Just recently, a New York judge rejected Apple Inc. and its co-defendant T-Mobile USA Inc.’s argument to arbitrate consumer disputes behind closed doors. According to the judge, the consumer privacy lawsuit must continually be fought by Apple in open court.
Usually, companies prefer arbitration since it is a quicker option. They also have a say in who the judges should be and the rulings are final with only limited rights to appeal.
Unfortunately, US District Judge Lorna G. Schofield in New York rejected Apple and T-Mobile’s arguments that the provisions in the latter’s terms and conditions require the disputes from consumers to be arbitrated.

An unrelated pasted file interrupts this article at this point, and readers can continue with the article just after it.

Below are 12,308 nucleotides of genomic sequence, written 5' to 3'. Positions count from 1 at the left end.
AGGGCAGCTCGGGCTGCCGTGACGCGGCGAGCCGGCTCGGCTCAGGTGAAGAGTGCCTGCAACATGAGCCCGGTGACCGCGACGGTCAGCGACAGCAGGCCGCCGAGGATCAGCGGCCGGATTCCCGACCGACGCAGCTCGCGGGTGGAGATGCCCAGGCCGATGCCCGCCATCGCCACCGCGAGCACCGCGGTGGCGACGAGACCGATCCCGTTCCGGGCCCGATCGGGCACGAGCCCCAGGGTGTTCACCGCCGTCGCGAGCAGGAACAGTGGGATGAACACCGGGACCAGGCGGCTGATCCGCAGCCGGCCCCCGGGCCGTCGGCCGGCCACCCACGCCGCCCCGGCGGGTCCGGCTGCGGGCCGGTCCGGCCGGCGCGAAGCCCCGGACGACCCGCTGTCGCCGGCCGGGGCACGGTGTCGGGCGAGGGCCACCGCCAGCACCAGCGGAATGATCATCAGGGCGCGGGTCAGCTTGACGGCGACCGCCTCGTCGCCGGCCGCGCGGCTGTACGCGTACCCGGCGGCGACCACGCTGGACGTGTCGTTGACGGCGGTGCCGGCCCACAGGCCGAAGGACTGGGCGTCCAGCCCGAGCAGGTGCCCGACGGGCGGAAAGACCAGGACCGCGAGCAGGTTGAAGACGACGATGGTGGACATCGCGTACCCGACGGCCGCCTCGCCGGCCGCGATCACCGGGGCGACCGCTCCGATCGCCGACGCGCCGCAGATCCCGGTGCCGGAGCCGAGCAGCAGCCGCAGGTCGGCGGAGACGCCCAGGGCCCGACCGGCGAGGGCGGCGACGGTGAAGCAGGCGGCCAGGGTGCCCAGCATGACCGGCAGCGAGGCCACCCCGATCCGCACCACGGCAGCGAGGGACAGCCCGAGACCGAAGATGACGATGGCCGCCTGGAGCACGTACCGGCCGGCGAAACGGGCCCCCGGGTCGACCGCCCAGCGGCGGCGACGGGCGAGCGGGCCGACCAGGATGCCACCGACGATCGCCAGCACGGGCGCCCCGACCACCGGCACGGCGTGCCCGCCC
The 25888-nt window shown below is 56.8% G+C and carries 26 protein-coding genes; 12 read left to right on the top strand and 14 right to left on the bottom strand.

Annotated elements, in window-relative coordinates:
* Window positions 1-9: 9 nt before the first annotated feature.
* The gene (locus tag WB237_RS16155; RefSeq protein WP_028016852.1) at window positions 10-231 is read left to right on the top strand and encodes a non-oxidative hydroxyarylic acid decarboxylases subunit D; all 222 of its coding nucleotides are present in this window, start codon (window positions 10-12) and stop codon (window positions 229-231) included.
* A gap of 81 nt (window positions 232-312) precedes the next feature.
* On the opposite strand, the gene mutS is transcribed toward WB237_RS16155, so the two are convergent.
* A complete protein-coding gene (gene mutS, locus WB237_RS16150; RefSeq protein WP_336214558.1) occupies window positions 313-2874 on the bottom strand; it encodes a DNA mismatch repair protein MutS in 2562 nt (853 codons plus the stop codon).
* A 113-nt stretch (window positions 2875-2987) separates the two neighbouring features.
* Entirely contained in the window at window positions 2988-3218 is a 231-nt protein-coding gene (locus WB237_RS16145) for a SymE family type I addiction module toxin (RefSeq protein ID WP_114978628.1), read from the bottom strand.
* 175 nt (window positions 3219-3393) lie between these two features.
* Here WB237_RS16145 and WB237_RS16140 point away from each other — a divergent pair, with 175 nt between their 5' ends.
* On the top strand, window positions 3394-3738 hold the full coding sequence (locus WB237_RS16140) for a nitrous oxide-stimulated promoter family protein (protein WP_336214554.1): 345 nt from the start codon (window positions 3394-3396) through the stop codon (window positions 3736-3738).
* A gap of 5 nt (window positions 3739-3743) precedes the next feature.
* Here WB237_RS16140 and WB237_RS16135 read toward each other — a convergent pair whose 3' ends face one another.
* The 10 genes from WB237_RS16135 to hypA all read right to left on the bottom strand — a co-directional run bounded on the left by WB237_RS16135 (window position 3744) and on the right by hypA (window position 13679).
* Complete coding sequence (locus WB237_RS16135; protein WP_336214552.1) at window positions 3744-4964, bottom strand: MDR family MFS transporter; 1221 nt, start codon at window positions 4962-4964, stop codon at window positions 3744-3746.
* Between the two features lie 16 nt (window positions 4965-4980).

“Apple is not a party to the T-Mobile agreement, and Apple has not shown that it can enforce it.” ruled Schofield.
The case in discussion refers to the claim by consumers on a certain iPhone operating system flaw that when paired with a recycled T-Mobile phone number, gave users unauthorized access to previous communications of its users. The breach violates a promise made by both companies that iMessage and Facetime features are secure.
The lawyers for the consumers hailed the judge’s ruling as a victory. They were pleased that Schofield “recognized the significant merit and far-reaching impact of plaintiffs’ claims for a broad class of iPhone users.”